Scientists Prove That People Look Like Their Pets

During my career I have noticed that many people resemble their pets, both physically and in terms of personality. I was reminded of this yesterday...


During my career I have noticed that many people resemble their pets, both physically and in terms of personality. I was reminded of this yesterday when I treated a Pug belonging to a friendly, stout man with close-cropped hair, a round face and big-rimmed glasses. They were dead ringers.

The appointment reminded me of a great article I read in The Economist a few years ago. A subscription is required to view the article in its entirety, but here is a relevant excerpt.

Love me, love my dog
Feb 10th 2005
From The Economist print edition

Dogs and their owners really do resemble one another

A FEW years ago, some researchers studying human mating patterns tried the following experiment. They took photographs of individuals in established relationships, mixed them together, and asked their experimental subjects to pair up likely looking couples from the pictures. More often than chance, the photo-couples thus created were also real couples.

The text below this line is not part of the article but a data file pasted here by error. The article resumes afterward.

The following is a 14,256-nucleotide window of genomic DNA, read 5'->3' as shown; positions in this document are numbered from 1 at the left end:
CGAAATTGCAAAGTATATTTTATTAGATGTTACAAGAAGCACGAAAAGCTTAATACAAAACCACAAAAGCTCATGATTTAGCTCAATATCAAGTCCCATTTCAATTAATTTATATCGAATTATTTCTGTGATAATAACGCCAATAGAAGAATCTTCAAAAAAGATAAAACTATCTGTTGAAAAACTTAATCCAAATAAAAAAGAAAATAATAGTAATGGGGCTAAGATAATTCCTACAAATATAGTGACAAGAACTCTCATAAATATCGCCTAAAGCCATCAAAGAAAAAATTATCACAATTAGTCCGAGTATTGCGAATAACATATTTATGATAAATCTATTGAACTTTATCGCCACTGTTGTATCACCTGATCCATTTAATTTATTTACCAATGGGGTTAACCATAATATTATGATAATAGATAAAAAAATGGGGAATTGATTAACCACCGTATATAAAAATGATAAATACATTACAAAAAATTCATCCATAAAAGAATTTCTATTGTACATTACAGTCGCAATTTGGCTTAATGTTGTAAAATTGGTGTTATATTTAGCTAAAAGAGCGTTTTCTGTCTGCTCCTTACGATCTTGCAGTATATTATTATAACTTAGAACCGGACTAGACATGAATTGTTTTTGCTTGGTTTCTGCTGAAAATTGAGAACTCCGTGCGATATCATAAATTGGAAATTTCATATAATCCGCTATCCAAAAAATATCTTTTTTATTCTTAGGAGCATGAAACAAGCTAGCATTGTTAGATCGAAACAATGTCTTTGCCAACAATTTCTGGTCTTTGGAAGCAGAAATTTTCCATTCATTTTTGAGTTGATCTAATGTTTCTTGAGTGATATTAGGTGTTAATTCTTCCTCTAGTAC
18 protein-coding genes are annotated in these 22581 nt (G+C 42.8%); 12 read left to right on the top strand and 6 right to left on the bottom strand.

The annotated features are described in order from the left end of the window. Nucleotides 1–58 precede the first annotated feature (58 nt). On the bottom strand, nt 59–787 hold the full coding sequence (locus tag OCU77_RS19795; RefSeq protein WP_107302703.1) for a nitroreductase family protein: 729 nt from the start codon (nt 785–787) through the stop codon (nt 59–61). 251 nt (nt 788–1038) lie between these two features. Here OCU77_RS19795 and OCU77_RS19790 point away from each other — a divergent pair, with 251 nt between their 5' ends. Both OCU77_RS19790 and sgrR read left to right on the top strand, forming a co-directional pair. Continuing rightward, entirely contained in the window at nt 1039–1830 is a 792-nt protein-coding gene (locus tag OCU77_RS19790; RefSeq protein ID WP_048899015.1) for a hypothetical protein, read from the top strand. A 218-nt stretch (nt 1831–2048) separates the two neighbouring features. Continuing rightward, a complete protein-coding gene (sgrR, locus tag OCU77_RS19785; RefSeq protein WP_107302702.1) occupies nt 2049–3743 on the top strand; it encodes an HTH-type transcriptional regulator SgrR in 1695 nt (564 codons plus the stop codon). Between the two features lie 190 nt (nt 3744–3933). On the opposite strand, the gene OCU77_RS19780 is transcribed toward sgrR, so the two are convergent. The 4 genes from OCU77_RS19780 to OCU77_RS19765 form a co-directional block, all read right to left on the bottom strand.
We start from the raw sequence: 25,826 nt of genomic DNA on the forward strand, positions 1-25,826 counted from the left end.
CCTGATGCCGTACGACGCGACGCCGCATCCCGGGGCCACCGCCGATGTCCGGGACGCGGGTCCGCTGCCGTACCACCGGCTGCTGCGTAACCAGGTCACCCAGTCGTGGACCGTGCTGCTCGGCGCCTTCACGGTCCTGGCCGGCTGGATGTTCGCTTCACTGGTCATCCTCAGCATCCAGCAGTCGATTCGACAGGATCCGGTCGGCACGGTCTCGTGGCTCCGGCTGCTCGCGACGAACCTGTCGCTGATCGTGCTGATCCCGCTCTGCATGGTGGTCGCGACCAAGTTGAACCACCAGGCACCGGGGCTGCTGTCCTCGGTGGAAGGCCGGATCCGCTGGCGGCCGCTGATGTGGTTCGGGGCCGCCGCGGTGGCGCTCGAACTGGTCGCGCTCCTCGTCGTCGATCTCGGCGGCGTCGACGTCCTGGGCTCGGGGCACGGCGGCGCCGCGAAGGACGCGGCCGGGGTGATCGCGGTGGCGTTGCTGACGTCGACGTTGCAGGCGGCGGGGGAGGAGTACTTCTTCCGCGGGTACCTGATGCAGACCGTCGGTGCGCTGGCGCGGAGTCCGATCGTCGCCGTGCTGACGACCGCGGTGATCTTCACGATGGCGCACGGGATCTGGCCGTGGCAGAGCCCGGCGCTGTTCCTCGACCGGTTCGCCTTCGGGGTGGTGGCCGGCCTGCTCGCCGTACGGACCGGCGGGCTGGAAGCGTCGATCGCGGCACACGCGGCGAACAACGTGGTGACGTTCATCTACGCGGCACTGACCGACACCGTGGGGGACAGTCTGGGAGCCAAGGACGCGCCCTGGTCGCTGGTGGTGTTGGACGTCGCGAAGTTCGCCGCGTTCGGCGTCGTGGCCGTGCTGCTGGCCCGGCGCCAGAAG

This is an example of what biologists call assortative matingthat who chooses whom (and also who is willing to be thus chosen)is to some extent predictable. But despite the corny observation that owners grow to look like their dogs and vice versa, no one really expected the same rules to apply to people and their pets.

But it seems they do. A paper published in the Journal of Ethology by Christina Payne and Klaus Jaffe, of Simn Bolvar University in Venezuela, describes a visit they made to the National Canine Exposition in Caracas. There, they photographed 36 purebred dogs and their 36 owners. The pictures were manipulated to remove the background and the owners’ clothing (fear notthe clothes were just blanked out to create a shot of the head). The prints were then split into six groups of pairs, and each group was shuffled.

Dr Payne and Dr Jaffe asked their volunteers to try to guess which dogs within a group belonged to which human. As in the case of human couples, correct guesses were made significantly more often than chance. It seems, therefore, that owners really do resemble their dogs.

There is now scientific evidence to back up what I and so many people have noticed qualitatively.

I would like your help. I am working on a gallery of photos of pets and people that resemble each other. If you have any such photos, please send them to and be sure to write “photos” in the subject line.

By sending your photos, you grant me permission to publish them online.

Thank you, and have a great Thanksgiving!

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